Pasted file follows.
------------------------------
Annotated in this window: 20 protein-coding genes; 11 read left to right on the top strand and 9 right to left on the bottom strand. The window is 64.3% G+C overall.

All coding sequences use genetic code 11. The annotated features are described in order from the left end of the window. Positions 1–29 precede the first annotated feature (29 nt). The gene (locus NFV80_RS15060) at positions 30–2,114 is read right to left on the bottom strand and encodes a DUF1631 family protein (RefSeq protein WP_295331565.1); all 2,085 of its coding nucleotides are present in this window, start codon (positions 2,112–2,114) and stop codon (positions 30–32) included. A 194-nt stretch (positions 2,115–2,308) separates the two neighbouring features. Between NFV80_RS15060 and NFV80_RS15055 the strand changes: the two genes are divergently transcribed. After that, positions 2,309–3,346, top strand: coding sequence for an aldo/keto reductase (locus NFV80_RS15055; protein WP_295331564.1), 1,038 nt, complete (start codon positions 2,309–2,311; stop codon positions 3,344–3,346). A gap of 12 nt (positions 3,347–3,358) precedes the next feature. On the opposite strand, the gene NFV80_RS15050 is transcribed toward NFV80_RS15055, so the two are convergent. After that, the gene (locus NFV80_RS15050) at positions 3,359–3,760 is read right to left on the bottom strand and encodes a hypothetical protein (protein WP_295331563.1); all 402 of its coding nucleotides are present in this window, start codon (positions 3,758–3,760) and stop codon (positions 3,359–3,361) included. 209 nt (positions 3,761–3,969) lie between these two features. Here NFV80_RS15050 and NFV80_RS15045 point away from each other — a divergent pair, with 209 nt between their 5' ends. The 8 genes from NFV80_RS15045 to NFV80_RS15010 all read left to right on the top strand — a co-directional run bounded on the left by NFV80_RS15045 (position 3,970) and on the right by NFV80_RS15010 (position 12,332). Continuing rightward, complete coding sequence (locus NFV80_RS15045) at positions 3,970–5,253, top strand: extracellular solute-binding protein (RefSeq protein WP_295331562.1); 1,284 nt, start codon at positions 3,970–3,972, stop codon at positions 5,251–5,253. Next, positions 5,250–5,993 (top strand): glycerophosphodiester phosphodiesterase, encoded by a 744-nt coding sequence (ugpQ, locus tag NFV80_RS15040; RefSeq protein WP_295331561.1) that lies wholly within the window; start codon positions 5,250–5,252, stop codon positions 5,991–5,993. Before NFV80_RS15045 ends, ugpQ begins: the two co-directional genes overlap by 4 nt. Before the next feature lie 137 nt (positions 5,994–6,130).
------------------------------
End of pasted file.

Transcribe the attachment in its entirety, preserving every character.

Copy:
Annotated in this window: 20 protein-coding genes; 11 read left to right on the top strand and 9 right to left on the bottom strand. The window is 64.3% G+C overall.

All coding sequences use genetic code 11. The annotated features are described in order from the left end of the window. Positions 1–29 precede the first annotated feature (29 nt). The gene (locus NFV80_RS15060) at positions 30–2,114 is read right to left on the bottom strand and encodes a DUF1631 family protein (RefSeq protein WP_295331565.1); all 2,085 of its coding nucleotides are present in this window, start codon (positions 2,112–2,114) and stop codon (positions 30–32) included. A 194-nt stretch (positions 2,115–2,308) separates the two neighbouring features. Between NFV80_RS15060 and NFV80_RS15055 the strand changes: the two genes are divergently transcribed. After that, positions 2,309–3,346, top strand: coding sequence for an aldo/keto reductase (locus NFV80_RS15055; protein WP_295331564.1), 1,038 nt, complete (start codon positions 2,309–2,311; stop codon positions 3,344–3,346). A gap of 12 nt (positions 3,347–3,358) precedes the next feature. On the opposite strand, the gene NFV80_RS15050 is transcribed toward NFV80_RS15055, so the two are convergent. After that, the gene (locus NFV80_RS15050) at positions 3,359–3,760 is read right to left on the bottom strand and encodes a hypothetical protein (protein WP_295331563.1); all 402 of its coding nucleotides are present in this window, start codon (positions 3,758–3,760) and stop codon (positions 3,359–3,361) included. 209 nt (positions 3,761–3,969) lie between these two features. Here NFV80_RS15050 and NFV80_RS15045 point away from each other — a divergent pair, with 209 nt between their 5' ends. The 8 genes from NFV80_RS15045 to NFV80_RS15010 all read left to right on the top strand — a co-directional run bounded on the left by NFV80_RS15045 (position 3,970) and on the right by NFV80_RS15010 (position 12,332). Continuing rightward, complete coding sequence (locus NFV80_RS15045) at positions 3,970–5,253, top strand: extracellular solute-binding protein (RefSeq protein WP_295331562.1); 1,284 nt, start codon at positions 3,970–3,972, stop codon at positions 5,251–5,253. Next, positions 5,250–5,993 (top strand): glycerophosphodiester phosphodiesterase, encoded by a 744-nt coding sequence (ugpQ, locus tag NFV80_RS15040; RefSeq protein WP_295331561.1) that lies wholly within the window; start codon positions 5,250–5,252, stop codon positions 5,991–5,993. Before NFV80_RS15045 ends, ugpQ begins: the two co-directional genes overlap by 4 nt. Before the next feature lie 137 nt (positions 5,994–6,130).